"The sluggard is wiser in his own conceit than seven men that can render a reason" (Proverbs 26:16).
This passage contrasts the lazy person who fancies himself to have a grasp of the issues with those who can "render a reason." What does it mean to render a reason? It implies having carefully studied a matter such that one can present persuasive arguments for their position. This activity is indeed hard work and is distasteful to the sluggard.
Peter commands the believer: "But sanctify the Lord God in your hearts: and be ready always to give an answer to every man that asketh you a reason of the hope that is in you with meekness and fear" (I Peter 3:15). We are commanded to be apologists, ones who can defend their faith. This does not necessarily require that we have a particular advanced degree. Indeed, the Bible informs us, "Now when they saw the boldness of Peter and John, and perceived that they were unlearned and ignorant men, they marvelled; and they took knowledge of them, that they had been with Jesus" (Acts 4:13). Being regularly under godly instruction and studiously in the Word of God will prepare us to reason with the unbelievers we contact.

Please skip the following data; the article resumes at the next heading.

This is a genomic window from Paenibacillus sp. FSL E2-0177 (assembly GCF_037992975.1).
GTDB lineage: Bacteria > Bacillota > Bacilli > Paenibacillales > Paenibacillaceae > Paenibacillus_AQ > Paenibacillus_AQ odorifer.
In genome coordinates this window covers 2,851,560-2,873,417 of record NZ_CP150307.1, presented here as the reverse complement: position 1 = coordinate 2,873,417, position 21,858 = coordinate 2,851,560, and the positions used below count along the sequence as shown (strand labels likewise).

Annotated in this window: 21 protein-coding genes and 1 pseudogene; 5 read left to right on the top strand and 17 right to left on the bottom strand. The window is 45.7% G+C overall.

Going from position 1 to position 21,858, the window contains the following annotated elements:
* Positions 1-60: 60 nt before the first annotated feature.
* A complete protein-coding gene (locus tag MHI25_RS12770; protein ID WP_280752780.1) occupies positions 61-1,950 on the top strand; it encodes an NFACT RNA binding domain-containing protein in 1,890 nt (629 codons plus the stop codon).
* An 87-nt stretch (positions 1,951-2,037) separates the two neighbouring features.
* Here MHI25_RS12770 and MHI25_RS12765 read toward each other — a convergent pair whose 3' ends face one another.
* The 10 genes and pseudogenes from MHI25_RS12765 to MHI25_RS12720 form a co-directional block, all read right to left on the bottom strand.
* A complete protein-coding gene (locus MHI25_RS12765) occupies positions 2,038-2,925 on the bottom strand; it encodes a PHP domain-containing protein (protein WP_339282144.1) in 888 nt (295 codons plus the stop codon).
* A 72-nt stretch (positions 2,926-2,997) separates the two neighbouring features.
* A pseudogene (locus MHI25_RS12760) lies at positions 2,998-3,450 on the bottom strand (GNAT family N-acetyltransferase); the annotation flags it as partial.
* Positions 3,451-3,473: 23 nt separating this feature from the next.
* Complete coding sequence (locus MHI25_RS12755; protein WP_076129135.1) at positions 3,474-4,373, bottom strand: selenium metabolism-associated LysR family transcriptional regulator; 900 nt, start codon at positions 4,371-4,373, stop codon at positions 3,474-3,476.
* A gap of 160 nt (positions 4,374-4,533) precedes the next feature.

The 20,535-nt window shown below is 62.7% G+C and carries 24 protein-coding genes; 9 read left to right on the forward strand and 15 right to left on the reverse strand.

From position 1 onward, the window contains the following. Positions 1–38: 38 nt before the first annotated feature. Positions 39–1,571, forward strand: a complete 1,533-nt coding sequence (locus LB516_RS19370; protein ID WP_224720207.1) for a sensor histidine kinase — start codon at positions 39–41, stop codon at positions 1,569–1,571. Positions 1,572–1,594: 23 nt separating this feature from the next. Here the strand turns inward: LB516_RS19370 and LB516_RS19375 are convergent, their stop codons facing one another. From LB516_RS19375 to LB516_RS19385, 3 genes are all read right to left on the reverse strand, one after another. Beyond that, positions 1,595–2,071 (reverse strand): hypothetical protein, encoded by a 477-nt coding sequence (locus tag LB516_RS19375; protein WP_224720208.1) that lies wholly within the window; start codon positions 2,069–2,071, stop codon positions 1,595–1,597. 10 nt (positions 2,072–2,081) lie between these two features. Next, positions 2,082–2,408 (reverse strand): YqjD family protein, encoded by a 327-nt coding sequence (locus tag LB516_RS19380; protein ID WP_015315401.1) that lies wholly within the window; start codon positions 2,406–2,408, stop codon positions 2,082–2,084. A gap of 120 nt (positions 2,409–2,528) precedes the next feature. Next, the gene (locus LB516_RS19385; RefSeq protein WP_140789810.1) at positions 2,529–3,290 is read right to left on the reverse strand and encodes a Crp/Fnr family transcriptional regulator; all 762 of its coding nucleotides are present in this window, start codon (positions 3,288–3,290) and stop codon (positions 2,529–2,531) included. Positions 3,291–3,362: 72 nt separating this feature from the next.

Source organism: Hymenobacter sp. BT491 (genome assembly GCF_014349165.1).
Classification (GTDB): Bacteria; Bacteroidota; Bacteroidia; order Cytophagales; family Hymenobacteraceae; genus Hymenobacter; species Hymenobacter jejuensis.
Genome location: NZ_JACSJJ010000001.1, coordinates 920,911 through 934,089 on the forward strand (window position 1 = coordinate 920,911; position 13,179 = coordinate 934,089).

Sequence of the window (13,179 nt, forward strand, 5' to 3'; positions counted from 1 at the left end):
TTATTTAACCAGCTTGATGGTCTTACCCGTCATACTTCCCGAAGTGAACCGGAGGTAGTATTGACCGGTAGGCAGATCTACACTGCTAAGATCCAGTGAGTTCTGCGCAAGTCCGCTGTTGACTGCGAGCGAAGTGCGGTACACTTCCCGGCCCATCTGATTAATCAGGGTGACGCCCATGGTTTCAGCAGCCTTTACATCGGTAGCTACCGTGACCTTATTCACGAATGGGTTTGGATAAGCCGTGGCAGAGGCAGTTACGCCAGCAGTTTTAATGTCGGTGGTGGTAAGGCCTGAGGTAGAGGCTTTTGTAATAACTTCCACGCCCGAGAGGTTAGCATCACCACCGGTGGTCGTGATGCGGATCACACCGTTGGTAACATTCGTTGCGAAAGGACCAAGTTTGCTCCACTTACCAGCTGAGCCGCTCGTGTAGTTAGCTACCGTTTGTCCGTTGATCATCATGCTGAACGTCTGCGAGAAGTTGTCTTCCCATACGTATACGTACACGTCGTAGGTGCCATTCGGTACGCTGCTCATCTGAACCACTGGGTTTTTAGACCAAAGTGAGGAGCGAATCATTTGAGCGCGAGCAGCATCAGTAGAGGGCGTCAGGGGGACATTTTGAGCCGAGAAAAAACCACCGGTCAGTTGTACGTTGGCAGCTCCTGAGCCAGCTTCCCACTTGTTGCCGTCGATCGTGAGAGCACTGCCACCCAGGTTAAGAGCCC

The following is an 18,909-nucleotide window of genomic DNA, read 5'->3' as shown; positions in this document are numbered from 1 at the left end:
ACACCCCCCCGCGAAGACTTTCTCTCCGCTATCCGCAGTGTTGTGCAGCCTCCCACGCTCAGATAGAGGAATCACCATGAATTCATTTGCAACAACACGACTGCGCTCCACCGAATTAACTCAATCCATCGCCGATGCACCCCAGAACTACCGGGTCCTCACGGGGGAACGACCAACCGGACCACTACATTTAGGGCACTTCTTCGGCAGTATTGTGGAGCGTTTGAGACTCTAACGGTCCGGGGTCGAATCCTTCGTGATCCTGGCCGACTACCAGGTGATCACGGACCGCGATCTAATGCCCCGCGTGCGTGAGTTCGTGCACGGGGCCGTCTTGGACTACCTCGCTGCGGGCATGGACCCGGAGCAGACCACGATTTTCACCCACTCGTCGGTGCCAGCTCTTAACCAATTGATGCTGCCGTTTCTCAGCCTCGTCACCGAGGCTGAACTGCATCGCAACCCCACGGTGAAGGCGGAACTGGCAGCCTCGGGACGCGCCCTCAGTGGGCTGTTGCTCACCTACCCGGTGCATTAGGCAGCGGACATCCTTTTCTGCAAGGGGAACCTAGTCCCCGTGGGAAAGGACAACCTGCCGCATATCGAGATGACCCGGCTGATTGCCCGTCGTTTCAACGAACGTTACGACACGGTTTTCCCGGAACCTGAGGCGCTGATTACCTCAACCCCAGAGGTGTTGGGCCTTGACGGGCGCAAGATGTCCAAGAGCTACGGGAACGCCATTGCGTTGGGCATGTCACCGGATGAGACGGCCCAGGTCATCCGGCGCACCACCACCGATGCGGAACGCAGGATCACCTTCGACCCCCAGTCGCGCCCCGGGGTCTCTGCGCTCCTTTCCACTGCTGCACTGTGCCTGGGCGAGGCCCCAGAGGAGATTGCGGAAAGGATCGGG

Some suggest that we should never dispute with unbelievers. Yet we find Paul "went into the synagogue, and spake boldly for the space of three months, disputing and persuading the things concerning the kingdom of God" (Acts 19:8). These are strong words of defense and debate. Jude exhorts us to "earnestly contend for the faith which was once delivered unto the saints" (Jude 3).
Believers must stand up and disagree with false doctrine, without being disagreeable. May we always be like Stephen, who in Acts 6:9 was found disputing in the synagogue and yet had a sweet spirit, even forgiving his murderers. DW